Walgreens Takes a Leap of Faith Into Europe

Last week we brought you a list of American companies, specifically in the retail sector, who had little to no exposure to European markets. Because of this lack of exposure, these firms could be safe havens for investors who were anxious about the tenuous situation surrounding Greece, Spain, and other member of the European Union. Perhaps we spoke too soon. One of those retailers announced Tuesday that it was making a major leap into the European economy and hoping consumers across the pond build the confidence to start spending.

Walgreen (NYSE: WAG  )  announced it would be purchasing a forty-five percent share of Alliance Boots GmbH. This transaction will create the world largest provider of prescription drugs and will mark the first time that the American drug-store giant takes their business to Europe. The retail chain has already endured a number of difficulties this year with pharmaceutical partners, and it hopes this acquisition will prove beneficial by incorporating some of the more high-end products Alliance Boots offers, allowing the company to pool resources, and lowering operating costs. 

This is a curious time for Walgreens to pull the trigger on entering the European market, although reports say the deal was in the works for more than a year. Presidential elections took place in Greece this past Sunday, and following the victory of the pro-bailout New Democracy party, many market watchers hoped this would lead to a rebound in European markets. This hope has not come to fruition as European markets reacted timidly to the news. Falling in line with the overall market, shares of Walgreens have not received a bounce off the announcement but rather fell nearly six percent as of Tuesday afternoon.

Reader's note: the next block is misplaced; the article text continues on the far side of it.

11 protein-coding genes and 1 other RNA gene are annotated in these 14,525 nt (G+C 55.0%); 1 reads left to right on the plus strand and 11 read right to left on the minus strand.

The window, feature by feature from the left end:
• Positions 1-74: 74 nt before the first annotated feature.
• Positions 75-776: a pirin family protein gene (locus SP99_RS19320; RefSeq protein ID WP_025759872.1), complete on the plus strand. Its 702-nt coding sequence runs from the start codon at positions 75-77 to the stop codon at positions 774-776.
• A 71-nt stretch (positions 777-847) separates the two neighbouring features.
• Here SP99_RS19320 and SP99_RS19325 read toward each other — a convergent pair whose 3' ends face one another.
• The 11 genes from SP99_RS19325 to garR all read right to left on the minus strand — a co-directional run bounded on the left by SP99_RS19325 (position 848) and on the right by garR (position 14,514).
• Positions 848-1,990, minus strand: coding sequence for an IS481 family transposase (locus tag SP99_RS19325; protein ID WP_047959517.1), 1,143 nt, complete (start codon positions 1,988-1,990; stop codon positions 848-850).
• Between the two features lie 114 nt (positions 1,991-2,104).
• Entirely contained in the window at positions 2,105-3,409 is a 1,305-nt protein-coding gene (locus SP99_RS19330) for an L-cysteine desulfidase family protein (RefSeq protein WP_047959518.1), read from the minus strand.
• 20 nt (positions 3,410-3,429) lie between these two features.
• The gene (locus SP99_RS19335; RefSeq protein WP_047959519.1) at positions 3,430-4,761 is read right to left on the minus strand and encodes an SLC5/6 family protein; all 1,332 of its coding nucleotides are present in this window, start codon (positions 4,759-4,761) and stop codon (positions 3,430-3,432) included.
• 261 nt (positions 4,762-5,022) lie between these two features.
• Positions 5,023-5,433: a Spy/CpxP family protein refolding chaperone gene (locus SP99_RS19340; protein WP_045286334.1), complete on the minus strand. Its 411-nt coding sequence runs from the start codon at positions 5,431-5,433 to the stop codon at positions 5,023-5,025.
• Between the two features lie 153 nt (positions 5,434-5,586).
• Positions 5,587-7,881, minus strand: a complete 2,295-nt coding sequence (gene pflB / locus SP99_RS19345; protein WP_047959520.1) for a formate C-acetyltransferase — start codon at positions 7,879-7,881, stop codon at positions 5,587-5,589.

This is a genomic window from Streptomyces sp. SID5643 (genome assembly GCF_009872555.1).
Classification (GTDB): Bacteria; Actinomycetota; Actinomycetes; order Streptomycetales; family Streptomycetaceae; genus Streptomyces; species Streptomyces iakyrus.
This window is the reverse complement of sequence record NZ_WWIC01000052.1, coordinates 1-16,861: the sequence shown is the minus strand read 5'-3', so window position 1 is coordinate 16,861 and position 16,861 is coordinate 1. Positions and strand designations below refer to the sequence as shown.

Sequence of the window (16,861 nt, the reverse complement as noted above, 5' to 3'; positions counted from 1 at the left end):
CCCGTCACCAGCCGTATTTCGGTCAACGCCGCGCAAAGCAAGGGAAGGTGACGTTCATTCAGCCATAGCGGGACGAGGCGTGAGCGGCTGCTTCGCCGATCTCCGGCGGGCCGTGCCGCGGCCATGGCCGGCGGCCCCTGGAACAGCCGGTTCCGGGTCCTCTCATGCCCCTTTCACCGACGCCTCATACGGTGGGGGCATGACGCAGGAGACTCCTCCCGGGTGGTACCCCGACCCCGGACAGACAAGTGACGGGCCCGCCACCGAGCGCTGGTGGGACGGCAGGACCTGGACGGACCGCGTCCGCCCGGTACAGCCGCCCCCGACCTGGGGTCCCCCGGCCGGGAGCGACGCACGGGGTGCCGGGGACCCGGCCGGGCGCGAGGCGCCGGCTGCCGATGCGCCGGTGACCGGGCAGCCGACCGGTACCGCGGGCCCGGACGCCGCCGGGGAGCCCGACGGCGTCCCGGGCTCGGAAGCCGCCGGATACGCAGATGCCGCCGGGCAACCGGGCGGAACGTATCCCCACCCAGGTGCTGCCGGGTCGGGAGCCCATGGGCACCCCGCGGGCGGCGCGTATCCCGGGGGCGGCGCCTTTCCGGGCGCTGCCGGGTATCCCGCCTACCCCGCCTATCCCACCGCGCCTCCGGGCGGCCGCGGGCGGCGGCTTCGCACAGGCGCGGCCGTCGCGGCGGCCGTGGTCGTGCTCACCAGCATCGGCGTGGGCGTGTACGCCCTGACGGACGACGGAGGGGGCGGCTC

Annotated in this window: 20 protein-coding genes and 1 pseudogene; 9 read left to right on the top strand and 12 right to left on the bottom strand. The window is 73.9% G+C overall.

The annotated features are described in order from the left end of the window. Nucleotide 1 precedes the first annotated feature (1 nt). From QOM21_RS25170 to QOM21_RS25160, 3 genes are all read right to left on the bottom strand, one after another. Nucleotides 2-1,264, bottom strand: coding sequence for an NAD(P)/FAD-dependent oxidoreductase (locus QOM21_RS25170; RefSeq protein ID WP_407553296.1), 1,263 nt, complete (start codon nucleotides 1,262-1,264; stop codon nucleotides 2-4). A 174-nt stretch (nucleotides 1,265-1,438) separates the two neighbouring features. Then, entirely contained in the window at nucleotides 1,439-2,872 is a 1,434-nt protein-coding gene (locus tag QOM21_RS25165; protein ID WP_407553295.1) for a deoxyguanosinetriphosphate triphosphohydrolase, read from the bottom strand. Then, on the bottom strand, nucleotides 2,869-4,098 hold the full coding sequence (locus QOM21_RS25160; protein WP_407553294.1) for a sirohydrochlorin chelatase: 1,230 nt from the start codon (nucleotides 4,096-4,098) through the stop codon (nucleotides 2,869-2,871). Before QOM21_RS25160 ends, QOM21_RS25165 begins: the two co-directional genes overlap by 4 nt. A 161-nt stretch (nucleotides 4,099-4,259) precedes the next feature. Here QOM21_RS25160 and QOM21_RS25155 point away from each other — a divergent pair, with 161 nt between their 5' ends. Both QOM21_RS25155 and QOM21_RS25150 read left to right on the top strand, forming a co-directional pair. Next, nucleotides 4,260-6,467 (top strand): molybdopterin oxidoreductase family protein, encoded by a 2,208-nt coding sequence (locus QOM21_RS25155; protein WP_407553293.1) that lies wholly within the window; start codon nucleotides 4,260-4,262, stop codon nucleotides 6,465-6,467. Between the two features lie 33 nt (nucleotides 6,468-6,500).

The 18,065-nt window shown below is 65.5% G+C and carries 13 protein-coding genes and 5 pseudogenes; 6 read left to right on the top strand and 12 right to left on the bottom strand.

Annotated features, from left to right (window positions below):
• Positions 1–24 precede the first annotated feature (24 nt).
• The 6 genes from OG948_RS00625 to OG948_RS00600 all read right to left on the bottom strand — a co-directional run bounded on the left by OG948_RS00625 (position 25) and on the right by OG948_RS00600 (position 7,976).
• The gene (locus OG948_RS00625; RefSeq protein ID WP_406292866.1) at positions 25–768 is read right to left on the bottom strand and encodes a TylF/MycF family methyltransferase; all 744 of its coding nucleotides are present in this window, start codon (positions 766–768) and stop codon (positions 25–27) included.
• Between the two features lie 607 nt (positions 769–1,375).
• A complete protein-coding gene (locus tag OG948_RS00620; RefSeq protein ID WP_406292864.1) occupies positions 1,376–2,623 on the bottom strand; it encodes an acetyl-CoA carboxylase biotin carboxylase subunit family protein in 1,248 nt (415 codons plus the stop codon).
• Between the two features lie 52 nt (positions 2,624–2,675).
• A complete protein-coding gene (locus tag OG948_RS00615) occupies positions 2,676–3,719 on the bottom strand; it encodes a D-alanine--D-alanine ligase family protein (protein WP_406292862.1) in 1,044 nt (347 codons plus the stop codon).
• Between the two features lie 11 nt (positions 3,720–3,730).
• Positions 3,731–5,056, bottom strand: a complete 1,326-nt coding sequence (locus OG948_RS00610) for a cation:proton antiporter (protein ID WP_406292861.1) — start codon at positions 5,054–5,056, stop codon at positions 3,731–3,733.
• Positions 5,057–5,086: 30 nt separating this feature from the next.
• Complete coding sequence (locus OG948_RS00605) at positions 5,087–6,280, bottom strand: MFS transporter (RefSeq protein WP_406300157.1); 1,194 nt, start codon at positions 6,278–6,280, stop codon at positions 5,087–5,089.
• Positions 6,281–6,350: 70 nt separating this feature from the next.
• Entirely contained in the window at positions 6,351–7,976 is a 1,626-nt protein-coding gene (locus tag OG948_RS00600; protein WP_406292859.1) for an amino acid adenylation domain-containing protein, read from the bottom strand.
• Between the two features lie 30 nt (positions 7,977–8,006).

Now what?
How will the market react to this transaction? While in the short-term Walgreen's share price has taken a hit, in the long term they expect that the economies of sale they will gain as the world's largest purchaser of prescription drugs will prove beneficial for the company.

However, all of these plans could be undone if the fiscal situation in the European Union remains unresolved.

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Disclosure: Kapitall's Dan Connelly does not own any of the shares mentioned above.

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  • Report this Comment On June 20, 2012, at 2:01 PM, 4Mike4 wrote:

    With ESI/Medco acting like the proverbial pack of wolves surrounding an apparently isolated animal, maybe WAG thinks that it can obtain bargaining power through this purchase.

    However, Europe having it's own weaknesses may have added to to WAGs problems.

    Maybe WAG should have joined with another pharmacy chain and formed it's own wolf pack against the PBMS. The enemy of my enemy is my friend.

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